Tread carefully on Byron beaches as shorebird breeding begins

The dozen endangered Pied Oystercatcher (Haematopus longirostris), that call the Byron area home need help - with beachgoers urged to tread carefully from now until the end of summer.

Pied oystercatcher (Haematopus longirostris), a shorebird, Conjola National Park

NSW National Parks and Wildlife Service (NPWS) Ranger, Jen Atkins, said chicks and eggs of this beautiful bird are at risk of being accidently crushed by people and their dogs.

“The eggs and chicks of most shorebirds are almost perfectly camouflaged, so it’s essential that anyone walking at this time of year avoids bird nesting areas,” Ms Atkins said.

“Also, hatchlings need the parents to keep them shaded and can perish in the hot sun if the adults are threatened and forced to leave the nest for too long,” she said.

“Birds exhibiting behaviours like shrill calling, swooping and other diversional behaviours, indicate it is most likely that people or their dog are too close to the chicks or nests.

“There are only six breeding pairs of Pied Oystercatchers known in the Byron area at Belongil Beach, Tallow Beach and Brunswick Heads Nature Reserve.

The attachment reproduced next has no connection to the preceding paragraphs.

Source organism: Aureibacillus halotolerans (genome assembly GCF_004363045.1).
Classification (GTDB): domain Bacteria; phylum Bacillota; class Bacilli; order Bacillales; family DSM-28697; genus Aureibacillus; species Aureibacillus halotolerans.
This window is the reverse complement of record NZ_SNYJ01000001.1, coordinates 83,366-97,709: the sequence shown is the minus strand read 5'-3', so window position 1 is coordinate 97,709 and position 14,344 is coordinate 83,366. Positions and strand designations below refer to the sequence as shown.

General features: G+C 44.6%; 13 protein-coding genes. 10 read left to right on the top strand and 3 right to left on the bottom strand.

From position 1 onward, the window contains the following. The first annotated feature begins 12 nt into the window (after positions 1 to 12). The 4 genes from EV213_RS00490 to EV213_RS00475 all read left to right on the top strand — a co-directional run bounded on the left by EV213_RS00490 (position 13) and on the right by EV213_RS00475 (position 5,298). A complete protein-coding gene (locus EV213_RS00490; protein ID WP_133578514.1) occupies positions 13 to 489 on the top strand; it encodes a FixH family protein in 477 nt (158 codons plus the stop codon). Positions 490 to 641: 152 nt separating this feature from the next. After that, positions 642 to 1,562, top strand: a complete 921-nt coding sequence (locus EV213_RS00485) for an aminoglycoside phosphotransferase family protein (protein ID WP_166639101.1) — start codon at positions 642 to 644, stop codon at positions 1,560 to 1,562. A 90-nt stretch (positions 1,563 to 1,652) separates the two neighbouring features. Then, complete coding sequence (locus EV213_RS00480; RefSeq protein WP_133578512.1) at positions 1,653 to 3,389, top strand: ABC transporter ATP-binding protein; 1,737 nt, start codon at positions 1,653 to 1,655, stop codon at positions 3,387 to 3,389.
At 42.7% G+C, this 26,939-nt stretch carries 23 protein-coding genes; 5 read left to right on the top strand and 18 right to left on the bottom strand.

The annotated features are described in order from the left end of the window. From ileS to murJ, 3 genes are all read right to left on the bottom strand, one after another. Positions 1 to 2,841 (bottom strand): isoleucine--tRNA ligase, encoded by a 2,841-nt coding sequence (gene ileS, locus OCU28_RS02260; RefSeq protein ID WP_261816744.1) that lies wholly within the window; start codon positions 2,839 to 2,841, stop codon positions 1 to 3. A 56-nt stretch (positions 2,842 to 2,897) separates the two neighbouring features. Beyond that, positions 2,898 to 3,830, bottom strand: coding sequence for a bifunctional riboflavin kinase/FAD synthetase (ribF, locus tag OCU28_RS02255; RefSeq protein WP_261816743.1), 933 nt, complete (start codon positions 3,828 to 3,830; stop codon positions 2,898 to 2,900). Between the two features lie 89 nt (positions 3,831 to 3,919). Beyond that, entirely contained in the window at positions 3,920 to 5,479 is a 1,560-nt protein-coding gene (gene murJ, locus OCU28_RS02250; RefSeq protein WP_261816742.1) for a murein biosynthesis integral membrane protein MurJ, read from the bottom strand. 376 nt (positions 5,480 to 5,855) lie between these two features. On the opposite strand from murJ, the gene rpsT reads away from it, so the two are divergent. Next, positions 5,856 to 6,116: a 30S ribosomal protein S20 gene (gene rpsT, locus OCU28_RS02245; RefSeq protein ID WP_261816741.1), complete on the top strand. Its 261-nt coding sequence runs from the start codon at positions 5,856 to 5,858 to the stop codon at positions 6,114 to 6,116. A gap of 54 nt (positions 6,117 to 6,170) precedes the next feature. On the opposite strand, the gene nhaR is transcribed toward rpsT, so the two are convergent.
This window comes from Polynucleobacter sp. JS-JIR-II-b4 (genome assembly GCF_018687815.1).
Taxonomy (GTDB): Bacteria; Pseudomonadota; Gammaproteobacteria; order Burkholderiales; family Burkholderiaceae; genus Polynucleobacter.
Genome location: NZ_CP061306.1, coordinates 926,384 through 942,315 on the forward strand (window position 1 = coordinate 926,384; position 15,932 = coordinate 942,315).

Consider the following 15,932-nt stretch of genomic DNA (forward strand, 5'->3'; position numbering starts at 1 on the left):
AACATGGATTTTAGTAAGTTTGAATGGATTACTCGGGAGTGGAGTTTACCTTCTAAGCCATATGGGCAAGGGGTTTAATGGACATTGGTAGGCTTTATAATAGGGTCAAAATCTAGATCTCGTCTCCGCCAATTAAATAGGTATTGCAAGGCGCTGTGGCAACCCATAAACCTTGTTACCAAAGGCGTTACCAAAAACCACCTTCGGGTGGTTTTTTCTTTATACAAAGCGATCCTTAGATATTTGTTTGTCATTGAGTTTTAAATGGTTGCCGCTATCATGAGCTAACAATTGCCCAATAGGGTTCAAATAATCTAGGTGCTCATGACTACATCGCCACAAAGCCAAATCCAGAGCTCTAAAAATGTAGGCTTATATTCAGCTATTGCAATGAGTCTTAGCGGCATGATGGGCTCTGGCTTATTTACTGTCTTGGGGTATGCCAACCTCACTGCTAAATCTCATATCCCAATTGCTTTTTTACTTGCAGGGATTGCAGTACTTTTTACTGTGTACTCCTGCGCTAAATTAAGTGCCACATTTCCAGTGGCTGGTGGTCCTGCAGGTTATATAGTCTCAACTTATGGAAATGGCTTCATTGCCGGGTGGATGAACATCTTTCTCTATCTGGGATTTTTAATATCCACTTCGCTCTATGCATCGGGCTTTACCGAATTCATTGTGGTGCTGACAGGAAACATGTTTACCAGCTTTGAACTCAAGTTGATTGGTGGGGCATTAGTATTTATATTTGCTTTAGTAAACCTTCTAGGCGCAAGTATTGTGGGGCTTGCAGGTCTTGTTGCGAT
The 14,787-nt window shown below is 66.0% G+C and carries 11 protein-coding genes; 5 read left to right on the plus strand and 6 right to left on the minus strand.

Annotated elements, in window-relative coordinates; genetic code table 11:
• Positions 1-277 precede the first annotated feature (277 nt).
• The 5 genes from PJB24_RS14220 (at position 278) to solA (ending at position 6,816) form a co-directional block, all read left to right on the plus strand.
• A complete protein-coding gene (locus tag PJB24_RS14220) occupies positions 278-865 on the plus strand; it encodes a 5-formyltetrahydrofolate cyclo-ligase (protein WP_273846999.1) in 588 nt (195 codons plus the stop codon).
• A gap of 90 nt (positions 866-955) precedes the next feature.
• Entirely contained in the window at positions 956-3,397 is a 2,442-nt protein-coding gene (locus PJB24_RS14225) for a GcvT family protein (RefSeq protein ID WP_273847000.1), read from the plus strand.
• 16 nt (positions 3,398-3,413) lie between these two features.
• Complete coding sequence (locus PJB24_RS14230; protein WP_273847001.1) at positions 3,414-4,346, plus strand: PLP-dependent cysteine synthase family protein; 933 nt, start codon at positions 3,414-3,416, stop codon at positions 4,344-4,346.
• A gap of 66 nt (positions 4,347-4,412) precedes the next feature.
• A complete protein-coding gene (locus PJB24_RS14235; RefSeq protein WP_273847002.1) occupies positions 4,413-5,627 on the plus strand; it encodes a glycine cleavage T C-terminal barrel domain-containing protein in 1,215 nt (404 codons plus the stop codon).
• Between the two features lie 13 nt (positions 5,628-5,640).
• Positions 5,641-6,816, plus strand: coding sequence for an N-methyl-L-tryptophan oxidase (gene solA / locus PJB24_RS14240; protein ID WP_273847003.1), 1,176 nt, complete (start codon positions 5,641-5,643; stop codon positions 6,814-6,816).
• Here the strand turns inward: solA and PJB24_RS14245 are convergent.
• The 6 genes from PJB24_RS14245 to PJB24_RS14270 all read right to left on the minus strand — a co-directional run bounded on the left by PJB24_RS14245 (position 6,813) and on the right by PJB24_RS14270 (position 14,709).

“The total number of breeding pairs along the entire NSW coastline is less than 200 and each female lays just one to three eggs per season. So every chick is an important part of keeping the gene pool healthy and this species secure well into the future.

“Byron‘s beaches are also home to other threatened shorebirds such as the critically endangered Beach Stone-curlew and the endangered Little Tern, as well as several migratory species from the northern hemisphere.

“The NPWS also conducts annual fox control during the shorebird breeding season to reduce the threat from feral predators”, Ms Atkins said

Byron Bird Buddies Coordinator Jan Olley said: “Volunteers from Byron Bird Buddies work hard each year to support conservation efforts by fencing off nesting areas and surveying key bird habitat sites.

“Shorebirds are also vulnerable to entanglement in abandoned fishing line. People can help by collecting and appropriately disposing of discarded fishing gear.

“Other simple ways to help with shorebird conservation include keeping well away from fenced areas and keeping dogs within designated exercise areas at all times,” Ms Olley said.

Information on the designated dog exercise beaches at Brunswick Heads, Belongil and Tallow/Suffolk beaches can be found at: Off-leash exercise areas

For information on Byron Bird Buddies and how you can help volunteer, visit: Byron Bird Buddies.

For more information on threatened shorebirds, visit: Office of Environment and Heritage